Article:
Ah, the mix tape. Through it’s many forms: tape, CD, thumb-drive, hand scribbled note, .m3u file; it remains, to me, one of the most personal ways of audible expression short of actually composing a song or poem. A mix tape is the original “social media.” The mix (as it will herein be referred to) is a once often practiced, now sadly neglected, art and ritual amongst friends, crushes, significant others, new acquaintances, pen pals and strangers. Even I’m guilty of it’s downfall. It is a unique and engaging way for not only the mix(ee) to get to know the mix(er) through the mixer’s selection and arrangement of musical tracks. It is also, in it’s best state, a gorgeous outlet for the mixer to weave a story and craft a message to the listener(s) (mixee) with a sonic thread. However, with the increase in music’s accessibility and rise of the iPod, mp3 players, portable drives and digital downloads, these carefully pieced, 80 minute* pastiches of hand-crafted refrain, have fallen by the wayside in favor of large “music dumps.” Where users will shove bulk amounts of music across to each other. Which, although beneficial to the overall proliferation of music and one’s exposure to new artists, work, etc, it lacks the personality, character and message, defining of a classic mix.
The true nature of a mix, is not unlike that of a composed album. It’s goal is to build a connection between compiler (mixer) and listener. Whether it’s a random jumbling of favorite tracks, a themed snapshot or a beautifully orchestrated arrangement of tracks with complementary, distinct flow and style, the mix serves as a vessel for the mixer to express themselves.
A few things I think a “classic mix” must have:
1) A finite duration – although new digital formats such as iPods and flash drives have allowed this duration to approach infinity. A true mix should show scrutiny and deliberateness in the selection. This means, that a mixes format must be a specific and reasonable amount of time. I think an 80 minute CD or 60-90 minute tape is perfect.
2) Message – a mix must tell a story. Whether that’s in the method (or lack there of) in track selection, theme, lyrical nature, personal significance. The message doesn’t have to be explicit to the listener at first glance (or ever) but a real mix must have meaning.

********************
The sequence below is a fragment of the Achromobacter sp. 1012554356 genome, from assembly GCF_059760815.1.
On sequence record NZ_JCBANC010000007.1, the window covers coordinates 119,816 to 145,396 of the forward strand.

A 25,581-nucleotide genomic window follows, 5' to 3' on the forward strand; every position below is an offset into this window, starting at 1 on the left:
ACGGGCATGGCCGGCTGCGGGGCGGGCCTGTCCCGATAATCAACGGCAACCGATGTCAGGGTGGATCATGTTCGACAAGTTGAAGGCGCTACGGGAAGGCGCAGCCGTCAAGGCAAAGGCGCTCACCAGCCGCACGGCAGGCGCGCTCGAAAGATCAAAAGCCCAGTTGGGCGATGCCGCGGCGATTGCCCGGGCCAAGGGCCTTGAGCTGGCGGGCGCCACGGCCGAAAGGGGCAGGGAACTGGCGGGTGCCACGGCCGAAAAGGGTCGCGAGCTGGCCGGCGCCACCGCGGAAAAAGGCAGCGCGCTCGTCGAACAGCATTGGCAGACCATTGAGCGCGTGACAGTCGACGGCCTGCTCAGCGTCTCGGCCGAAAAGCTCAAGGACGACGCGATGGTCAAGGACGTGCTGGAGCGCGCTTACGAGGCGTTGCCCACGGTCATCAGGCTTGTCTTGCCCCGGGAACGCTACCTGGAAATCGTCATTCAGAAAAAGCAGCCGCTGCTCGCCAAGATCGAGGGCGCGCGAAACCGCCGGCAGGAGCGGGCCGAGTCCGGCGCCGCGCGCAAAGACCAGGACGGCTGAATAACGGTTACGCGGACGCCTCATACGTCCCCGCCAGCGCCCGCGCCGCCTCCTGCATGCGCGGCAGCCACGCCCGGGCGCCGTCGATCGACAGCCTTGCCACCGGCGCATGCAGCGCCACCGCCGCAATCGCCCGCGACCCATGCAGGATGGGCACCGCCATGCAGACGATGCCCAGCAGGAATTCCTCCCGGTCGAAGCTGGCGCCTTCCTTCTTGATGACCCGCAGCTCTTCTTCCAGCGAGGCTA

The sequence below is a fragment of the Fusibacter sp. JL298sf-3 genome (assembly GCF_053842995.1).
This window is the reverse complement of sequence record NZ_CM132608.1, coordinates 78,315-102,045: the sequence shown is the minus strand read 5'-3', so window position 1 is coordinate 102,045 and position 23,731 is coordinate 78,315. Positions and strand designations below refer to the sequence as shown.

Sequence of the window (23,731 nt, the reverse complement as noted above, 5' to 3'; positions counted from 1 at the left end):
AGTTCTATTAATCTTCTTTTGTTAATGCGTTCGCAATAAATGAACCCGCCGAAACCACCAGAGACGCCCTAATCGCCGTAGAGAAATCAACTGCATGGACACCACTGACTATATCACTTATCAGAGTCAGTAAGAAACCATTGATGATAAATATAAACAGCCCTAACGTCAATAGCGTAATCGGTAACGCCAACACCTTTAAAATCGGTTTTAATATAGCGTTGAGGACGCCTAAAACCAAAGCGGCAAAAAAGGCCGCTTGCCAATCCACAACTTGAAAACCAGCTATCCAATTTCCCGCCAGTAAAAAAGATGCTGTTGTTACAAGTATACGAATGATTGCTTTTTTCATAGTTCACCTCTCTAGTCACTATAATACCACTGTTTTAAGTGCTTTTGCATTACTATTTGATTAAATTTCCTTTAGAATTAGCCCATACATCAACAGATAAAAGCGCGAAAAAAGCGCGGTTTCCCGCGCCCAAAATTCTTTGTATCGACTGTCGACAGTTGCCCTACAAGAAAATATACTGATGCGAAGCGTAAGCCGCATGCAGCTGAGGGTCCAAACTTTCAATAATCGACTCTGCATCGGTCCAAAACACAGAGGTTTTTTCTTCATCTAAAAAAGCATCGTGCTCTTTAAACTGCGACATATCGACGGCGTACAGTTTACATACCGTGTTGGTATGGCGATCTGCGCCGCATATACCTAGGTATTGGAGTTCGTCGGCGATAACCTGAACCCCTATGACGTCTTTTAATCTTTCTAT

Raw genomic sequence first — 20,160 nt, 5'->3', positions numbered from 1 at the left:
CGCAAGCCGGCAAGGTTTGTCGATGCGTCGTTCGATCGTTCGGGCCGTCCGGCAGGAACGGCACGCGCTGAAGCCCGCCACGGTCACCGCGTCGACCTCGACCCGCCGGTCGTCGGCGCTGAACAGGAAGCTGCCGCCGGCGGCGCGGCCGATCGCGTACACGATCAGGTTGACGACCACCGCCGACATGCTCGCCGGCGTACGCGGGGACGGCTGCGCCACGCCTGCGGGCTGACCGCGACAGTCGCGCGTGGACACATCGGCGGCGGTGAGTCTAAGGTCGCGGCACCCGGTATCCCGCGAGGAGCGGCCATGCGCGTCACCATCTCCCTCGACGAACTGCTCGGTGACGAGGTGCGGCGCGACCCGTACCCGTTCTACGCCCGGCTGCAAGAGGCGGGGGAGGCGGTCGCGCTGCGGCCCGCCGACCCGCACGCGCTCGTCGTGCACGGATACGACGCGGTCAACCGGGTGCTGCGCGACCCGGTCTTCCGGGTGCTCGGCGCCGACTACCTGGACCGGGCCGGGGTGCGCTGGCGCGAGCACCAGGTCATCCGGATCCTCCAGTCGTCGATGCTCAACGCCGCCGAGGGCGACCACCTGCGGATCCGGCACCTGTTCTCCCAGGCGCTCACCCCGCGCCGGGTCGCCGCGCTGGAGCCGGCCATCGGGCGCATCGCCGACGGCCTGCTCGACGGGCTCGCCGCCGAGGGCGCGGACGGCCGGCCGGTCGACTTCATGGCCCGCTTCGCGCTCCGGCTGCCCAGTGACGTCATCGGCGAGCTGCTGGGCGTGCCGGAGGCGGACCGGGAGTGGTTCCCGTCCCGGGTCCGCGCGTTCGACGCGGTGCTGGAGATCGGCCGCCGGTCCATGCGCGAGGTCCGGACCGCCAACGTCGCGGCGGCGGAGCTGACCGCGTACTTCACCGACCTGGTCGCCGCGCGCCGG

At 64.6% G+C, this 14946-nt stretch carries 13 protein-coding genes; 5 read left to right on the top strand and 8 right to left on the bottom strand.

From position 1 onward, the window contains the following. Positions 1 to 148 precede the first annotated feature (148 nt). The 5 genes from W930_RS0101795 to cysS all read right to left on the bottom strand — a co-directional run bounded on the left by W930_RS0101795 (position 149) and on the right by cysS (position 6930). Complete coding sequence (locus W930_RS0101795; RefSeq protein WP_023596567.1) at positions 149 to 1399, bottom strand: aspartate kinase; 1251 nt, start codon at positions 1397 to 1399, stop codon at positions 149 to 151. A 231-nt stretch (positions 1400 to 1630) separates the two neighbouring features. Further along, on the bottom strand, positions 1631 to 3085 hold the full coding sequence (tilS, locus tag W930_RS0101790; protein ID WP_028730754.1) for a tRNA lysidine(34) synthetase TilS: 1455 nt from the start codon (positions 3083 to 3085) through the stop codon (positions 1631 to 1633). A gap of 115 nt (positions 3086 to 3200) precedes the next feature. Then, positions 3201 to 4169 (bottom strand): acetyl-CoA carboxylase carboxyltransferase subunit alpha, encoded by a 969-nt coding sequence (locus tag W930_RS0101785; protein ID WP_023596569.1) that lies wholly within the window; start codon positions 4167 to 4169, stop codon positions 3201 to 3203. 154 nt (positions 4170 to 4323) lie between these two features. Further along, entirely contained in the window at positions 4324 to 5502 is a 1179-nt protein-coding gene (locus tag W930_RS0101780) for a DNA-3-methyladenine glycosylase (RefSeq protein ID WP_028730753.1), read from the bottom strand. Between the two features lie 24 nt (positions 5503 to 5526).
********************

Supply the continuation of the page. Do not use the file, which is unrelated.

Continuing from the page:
Additionally, a real mix is something physical. It’s something you can hold. It further embodies the mixer’s purpose down to the very packaging and delivery. The handwritten playlist, the folded printer paper or colored jewel case, the Sharpie marked, doddled and decorated CD itself. They all drip with personality and purpose. Each aspect, another opportunity for the mixer to evoke and fine tune his/her statement.
As far as specific “rules” that’s really all I can think of. There are plenty of “suggested guidelines” I can think of, like not using the same artist more than twice (unless composing a “best of” mix), or attempting some type of flow and rhythm to the arrangement. But those are more pet peeves than anything else. The above 2 items (and loosely the physical aspect) are really all I can lay down for a definition.
Now, I don’t take myself as a “mix maestro” or anything along those lines by far. A mix can be likened to piece of art, it can’t really be wrong, but it can certainly fail to correctly communicate, or fall short of the original creative and artist endeavor. I have certainly had mixes fail. I have failed at mixing. I have made terrible mixes. I have made great mixes. But the experience and reward of composing a mix and it’s ideal reception is what drives me. The progression and transition of tracks. The research and discovery of the perfect music to go together. The arrangement of style and tempo. The attempt to craft the perfect mix for the intended mixee (or event) that also accurately reflects my personality and intent. It’s challenging and it’s fun. I also get to listen to a lot of really great music in the process :)
This comes to me now, at a time, where I have been developing several ideas based around the mystique of the mix tape. They are not quite finished, but I think a return to both the art and physical nature of the mix is long overdue. I imagine a place in where people are introduced, acquainted, and enchanted, not just by a static listing of tracks, but in the actual real life process of creating and exchanging mixes. More to come.
*For me, the mix tape mostly lived on CDs, with an 80 minute limit. Although you might be familiar with 46 or 60 minute interludes.